Opinion

Social Isolation a Problem for Elderly During Pandemic

By MARY FLAHIVE-DICKSON

Seemingly, there is very little time for reflection these days. As we move from one news report, one Zoom meeting, one emergency to another, it is not lost on us that this is not our norm; life has changed. Restlessness is nationwide. Our communities are apprehensive at best, and our seniors are even more isolated now than any other historical time.

Social isolation, while defined as a lack of relationships and meaningful contact with society, needs to be further contemplated and gauged in our elder population as COVID-19 continues to force us to shelter in place, while begging for social and physical distance.

Caregivers, as catechized members of the front line, are being asked to rise to the challenge of defense against physical and social isolation of seniors.

Our elders are seemingly the target of so many evil pathogens and infections as their immunologic response has slowed and their physicality is compromised. Add life-changing risk factors such as retirement, death of loved ones, and the global nature of our society to the geriatric mix, and oftentimes the result assumes the form of social and physical isolation and loneliness.

Isolated and lonely seniors are at an increased risk for additional physical and emotional health conditions such as anxiety, high blood pressure, depression, and cognitive decline. With the loss of a sense of connectivity to the outside world and specifically their community, our elders run the risk of a decrease in wellness and a general decline in health.

Additionally, and especially in the current COVID-19 theatre, physical and emotional needs such as activities of daily living (ADL), companionship, and personal care may not be satisfied or executed. This situation is yet another nail in the proverbial coffin of enabling an immunologic response to infections, therefore rendering individuals less able to fight off disease, while increasing their risk of mortality.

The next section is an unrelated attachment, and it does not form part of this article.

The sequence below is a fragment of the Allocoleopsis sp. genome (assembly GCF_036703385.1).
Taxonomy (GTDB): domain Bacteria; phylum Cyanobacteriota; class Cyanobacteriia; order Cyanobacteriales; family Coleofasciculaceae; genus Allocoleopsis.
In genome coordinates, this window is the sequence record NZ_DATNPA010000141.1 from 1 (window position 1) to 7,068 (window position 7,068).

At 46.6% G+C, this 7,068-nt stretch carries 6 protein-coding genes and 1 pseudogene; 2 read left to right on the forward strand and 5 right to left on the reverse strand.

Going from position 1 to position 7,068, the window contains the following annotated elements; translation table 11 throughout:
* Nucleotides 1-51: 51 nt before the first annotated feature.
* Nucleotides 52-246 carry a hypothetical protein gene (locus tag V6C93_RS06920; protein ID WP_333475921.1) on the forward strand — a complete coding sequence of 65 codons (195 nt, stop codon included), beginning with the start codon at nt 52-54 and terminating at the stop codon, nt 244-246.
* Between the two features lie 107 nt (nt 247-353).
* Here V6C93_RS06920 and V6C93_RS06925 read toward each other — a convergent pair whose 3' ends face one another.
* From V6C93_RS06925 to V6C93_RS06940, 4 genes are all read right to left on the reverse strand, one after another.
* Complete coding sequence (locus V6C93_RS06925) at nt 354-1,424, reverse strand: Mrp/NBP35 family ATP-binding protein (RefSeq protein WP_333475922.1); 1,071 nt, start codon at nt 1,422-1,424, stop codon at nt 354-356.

Conversely, elders who engage with society, continue to be active and cognitively stimulated, have conversations, and have their ADLs satiated oftentimes experience increased positive influential health opportunities and many times are able to maintain the state of wellness longer.

Our role as caregivers is to facilitate an improvement or at least a maintenance of independence, health, and well-being of our elders. By providing for and assisting them with activities of daily living, promoting self-care, and reinforcing social support and a sense of community, caregivers continue to promote and disseminate multiple dimensions of physical and emotional health and wellness among this population.

As society continues to seesaw under the cloud of COVID-19, the senior population is not exempt from partaking in groups, programs, and activities which can help in thwarting physical and social isolation and loneliness. In fact, for the seniors, it is just the opposite. No populace has seen a furthering of isolation more than the seniors.

And, with home care widely accepted as a significant player in promotion of health and wellness, staving off mortality and reduction of admissions to institutional care such as hospitals and skilled-nursing facilities, caregivers’ roles should be touted as the front-line essential necessity they have always been, albeit unpronounced.

Mary Flahive-Dickson is chief operating officer for Golden Years Home Care Services.


Helping Young People Cope with Feelings of Loss Amid COVID-19